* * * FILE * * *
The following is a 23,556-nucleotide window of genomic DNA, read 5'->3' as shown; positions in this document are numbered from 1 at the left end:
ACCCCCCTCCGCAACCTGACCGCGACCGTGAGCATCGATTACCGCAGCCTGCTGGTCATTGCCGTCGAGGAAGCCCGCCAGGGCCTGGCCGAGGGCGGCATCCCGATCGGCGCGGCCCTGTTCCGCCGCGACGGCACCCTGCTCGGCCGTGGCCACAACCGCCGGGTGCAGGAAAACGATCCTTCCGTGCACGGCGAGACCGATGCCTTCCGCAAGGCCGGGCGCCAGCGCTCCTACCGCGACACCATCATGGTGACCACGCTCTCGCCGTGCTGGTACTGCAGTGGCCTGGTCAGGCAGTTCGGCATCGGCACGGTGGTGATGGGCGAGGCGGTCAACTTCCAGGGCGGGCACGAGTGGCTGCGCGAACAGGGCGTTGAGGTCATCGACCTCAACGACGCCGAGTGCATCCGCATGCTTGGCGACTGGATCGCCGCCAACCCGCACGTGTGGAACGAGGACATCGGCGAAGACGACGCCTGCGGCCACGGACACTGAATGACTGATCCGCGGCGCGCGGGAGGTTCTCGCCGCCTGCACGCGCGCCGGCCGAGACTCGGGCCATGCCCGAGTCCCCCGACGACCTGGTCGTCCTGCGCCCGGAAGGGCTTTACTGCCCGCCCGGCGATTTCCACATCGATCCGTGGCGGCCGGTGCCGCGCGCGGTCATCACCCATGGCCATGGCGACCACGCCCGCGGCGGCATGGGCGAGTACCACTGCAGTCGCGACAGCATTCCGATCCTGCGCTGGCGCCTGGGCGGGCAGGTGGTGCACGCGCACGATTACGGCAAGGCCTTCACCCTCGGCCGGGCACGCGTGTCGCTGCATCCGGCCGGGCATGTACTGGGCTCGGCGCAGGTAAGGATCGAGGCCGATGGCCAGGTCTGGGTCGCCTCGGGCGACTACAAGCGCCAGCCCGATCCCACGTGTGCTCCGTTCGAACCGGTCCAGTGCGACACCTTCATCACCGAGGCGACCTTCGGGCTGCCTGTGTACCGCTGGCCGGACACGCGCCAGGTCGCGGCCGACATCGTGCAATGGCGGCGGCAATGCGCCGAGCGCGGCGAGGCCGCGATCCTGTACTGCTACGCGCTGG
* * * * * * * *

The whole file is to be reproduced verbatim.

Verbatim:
The following is a 23,556-nucleotide window of genomic DNA, read 5'->3' as shown; positions in this document are numbered from 1 at the left end:
ACCCCCCTCCGCAACCTGACCGCGACCGTGAGCATCGATTACCGCAGCCTGCTGGTCATTGCCGTCGAGGAAGCCCGCCAGGGCCTGGCCGAGGGCGGCATCCCGATCGGCGCGGCCCTGTTCCGCCGCGACGGCACCCTGCTCGGCCGTGGCCACAACCGCCGGGTGCAGGAAAACGATCCTTCCGTGCACGGCGAGACCGATGCCTTCCGCAAGGCCGGGCGCCAGCGCTCCTACCGCGACACCATCATGGTGACCACGCTCTCGCCGTGCTGGTACTGCAGTGGCCTGGTCAGGCAGTTCGGCATCGGCACGGTGGTGATGGGCGAGGCGGTCAACTTCCAGGGCGGGCACGAGTGGCTGCGCGAACAGGGCGTTGAGGTCATCGACCTCAACGACGCCGAGTGCATCCGCATGCTTGGCGACTGGATCGCCGCCAACCCGCACGTGTGGAACGAGGACATCGGCGAAGACGACGCCTGCGGCCACGGACACTGAATGACTGATCCGCGGCGCGCGGGAGGTTCTCGCCGCCTGCACGCGCGCCGGCCGAGACTCGGGCCATGCCCGAGTCCCCCGACGACCTGGTCGTCCTGCGCCCGGAAGGGCTTTACTGCCCGCCCGGCGATTTCCACATCGATCCGTGGCGGCCGGTGCCGCGCGCGGTCATCACCCATGGCCATGGCGACCACGCCCGCGGCGGCATGGGCGAGTACCACTGCAGTCGCGACAGCATTCCGATCCTGCGCTGGCGCCTGGGCGGGCAGGTGGTGCACGCGCACGATTACGGCAAGGCCTTCACCCTCGGCCGGGCACGCGTGTCGCTGCATCCGGCCGGGCATGTACTGGGCTCGGCGCAGGTAAGGATCGAGGCCGATGGCCAGGTCTGGGTCGCCTCGGGCGACTACAAGCGCCAGCCCGATCCCACGTGTGCTCCGTTCGAACCGGTCCAGTGCGACACCTTCATCACCGAGGCGACCTTCGGGCTGCCTGTGTACCGCTGGCCGGACACGCGCCAGGTCGCGGCCGACATCGTGCAATGGCGGCGGCAATGCGCCGAGCGCGGCGAGGCCGCGATCCTGTACTGCTACGCGCTGG